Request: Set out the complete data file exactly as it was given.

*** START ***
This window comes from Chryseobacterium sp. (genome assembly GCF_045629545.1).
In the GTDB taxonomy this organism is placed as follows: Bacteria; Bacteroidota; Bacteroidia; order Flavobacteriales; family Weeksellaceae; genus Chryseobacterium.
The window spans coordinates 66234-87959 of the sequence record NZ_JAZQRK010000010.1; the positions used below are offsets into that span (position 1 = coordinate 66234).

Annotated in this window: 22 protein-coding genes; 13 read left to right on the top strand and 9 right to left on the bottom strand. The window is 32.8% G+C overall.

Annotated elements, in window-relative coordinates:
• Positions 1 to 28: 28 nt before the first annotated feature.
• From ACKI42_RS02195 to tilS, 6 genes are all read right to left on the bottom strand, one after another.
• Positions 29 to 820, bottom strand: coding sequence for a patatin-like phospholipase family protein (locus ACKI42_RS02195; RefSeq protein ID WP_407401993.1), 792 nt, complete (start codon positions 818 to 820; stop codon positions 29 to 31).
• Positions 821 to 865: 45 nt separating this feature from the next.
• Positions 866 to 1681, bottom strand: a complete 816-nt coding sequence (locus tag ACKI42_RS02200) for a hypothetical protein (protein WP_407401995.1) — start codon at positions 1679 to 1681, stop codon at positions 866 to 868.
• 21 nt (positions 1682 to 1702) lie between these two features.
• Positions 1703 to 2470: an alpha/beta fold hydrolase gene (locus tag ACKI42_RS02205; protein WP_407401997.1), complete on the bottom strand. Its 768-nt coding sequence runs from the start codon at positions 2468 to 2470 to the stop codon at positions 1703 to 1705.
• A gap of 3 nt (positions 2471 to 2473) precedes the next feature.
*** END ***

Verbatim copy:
This window comes from Chryseobacterium sp. (genome assembly GCF_045629545.1).
In the GTDB taxonomy this organism is placed as follows: Bacteria; Bacteroidota; Bacteroidia; order Flavobacteriales; family Weeksellaceae; genus Chryseobacterium.
The window spans coordinates 66234-87959 of the sequence record NZ_JAZQRK010000010.1; the positions used below are offsets into that span (position 1 = coordinate 66234).

Annotated in this window: 22 protein-coding genes; 13 read left to right on the top strand and 9 right to left on the bottom strand. The window is 32.8% G+C overall.

Annotated elements, in window-relative coordinates:
• Positions 1 to 28: 28 nt before the first annotated feature.
• From ACKI42_RS02195 to tilS, 6 genes are all read right to left on the bottom strand, one after another.
• Positions 29 to 820, bottom strand: coding sequence for a patatin-like phospholipase family protein (locus ACKI42_RS02195; RefSeq protein ID WP_407401993.1), 792 nt, complete (start codon positions 818 to 820; stop codon positions 29 to 31).
• Positions 821 to 865: 45 nt separating this feature from the next.
• Positions 866 to 1681, bottom strand: a complete 816-nt coding sequence (locus tag ACKI42_RS02200) for a hypothetical protein (protein WP_407401995.1) — start codon at positions 1679 to 1681, stop codon at positions 866 to 868.
• 21 nt (positions 1682 to 1702) lie between these two features.
• Positions 1703 to 2470: an alpha/beta fold hydrolase gene (locus tag ACKI42_RS02205; protein WP_407401997.1), complete on the bottom strand. Its 768-nt coding sequence runs from the start codon at positions 2468 to 2470 to the stop codon at positions 1703 to 1705.
• A gap of 3 nt (positions 2471 to 2473) precedes the next feature.